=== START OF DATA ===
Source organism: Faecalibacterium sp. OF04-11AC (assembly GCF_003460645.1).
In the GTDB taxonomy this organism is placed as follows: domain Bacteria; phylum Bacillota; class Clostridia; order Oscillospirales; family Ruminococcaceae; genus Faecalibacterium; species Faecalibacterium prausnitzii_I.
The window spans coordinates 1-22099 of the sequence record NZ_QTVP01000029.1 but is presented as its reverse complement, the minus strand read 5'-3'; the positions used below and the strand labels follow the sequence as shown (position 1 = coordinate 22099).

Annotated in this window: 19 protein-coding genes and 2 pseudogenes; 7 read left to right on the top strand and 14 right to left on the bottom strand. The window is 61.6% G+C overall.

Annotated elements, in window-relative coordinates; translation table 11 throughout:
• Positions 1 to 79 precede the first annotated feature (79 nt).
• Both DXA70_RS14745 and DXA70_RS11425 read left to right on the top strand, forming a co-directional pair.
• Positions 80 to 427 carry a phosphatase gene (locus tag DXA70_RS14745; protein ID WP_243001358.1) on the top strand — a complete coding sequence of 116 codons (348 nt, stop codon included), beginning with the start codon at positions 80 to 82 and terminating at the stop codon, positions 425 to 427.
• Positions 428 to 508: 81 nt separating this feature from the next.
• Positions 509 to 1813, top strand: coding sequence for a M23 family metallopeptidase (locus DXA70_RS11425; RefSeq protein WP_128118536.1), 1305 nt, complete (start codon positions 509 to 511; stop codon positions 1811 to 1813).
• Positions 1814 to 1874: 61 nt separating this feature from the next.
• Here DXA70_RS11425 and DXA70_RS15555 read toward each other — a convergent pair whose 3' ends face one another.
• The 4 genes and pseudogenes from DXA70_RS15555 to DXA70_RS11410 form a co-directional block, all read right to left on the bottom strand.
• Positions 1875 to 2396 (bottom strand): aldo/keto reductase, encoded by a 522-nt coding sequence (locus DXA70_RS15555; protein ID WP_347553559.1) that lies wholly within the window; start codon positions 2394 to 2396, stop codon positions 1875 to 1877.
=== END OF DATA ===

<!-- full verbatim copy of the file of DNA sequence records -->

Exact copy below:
Source organism: Faecalibacterium sp. OF04-11AC (assembly GCF_003460645.1).
In the GTDB taxonomy this organism is placed as follows: domain Bacteria; phylum Bacillota; class Clostridia; order Oscillospirales; family Ruminococcaceae; genus Faecalibacterium; species Faecalibacterium prausnitzii_I.
The window spans coordinates 1-22099 of the sequence record NZ_QTVP01000029.1 but is presented as its reverse complement, the minus strand read 5'-3'; the positions used below and the strand labels follow the sequence as shown (position 1 = coordinate 22099).

Annotated in this window: 19 protein-coding genes and 2 pseudogenes; 7 read left to right on the top strand and 14 right to left on the bottom strand. The window is 61.6% G+C overall.

Annotated elements, in window-relative coordinates; translation table 11 throughout:
• Positions 1 to 79 precede the first annotated feature (79 nt).
• Both DXA70_RS14745 and DXA70_RS11425 read left to right on the top strand, forming a co-directional pair.
• Positions 80 to 427 carry a phosphatase gene (locus tag DXA70_RS14745; protein ID WP_243001358.1) on the top strand — a complete coding sequence of 116 codons (348 nt, stop codon included), beginning with the start codon at positions 80 to 82 and terminating at the stop codon, positions 425 to 427.
• Positions 428 to 508: 81 nt separating this feature from the next.
• Positions 509 to 1813, top strand: coding sequence for a M23 family metallopeptidase (locus DXA70_RS11425; RefSeq protein WP_128118536.1), 1305 nt, complete (start codon positions 509 to 511; stop codon positions 1811 to 1813).
• Positions 1814 to 1874: 61 nt separating this feature from the next.
• Here DXA70_RS11425 and DXA70_RS15555 read toward each other — a convergent pair whose 3' ends face one another.
• The 4 genes and pseudogenes from DXA70_RS15555 to DXA70_RS11410 form a co-directional block, all read right to left on the bottom strand.
• Positions 1875 to 2396 (bottom strand): aldo/keto reductase, encoded by a 522-nt coding sequence (locus DXA70_RS15555; protein ID WP_347553559.1) that lies wholly within the window; start codon positions 2394 to 2396, stop codon positions 1875 to 1877.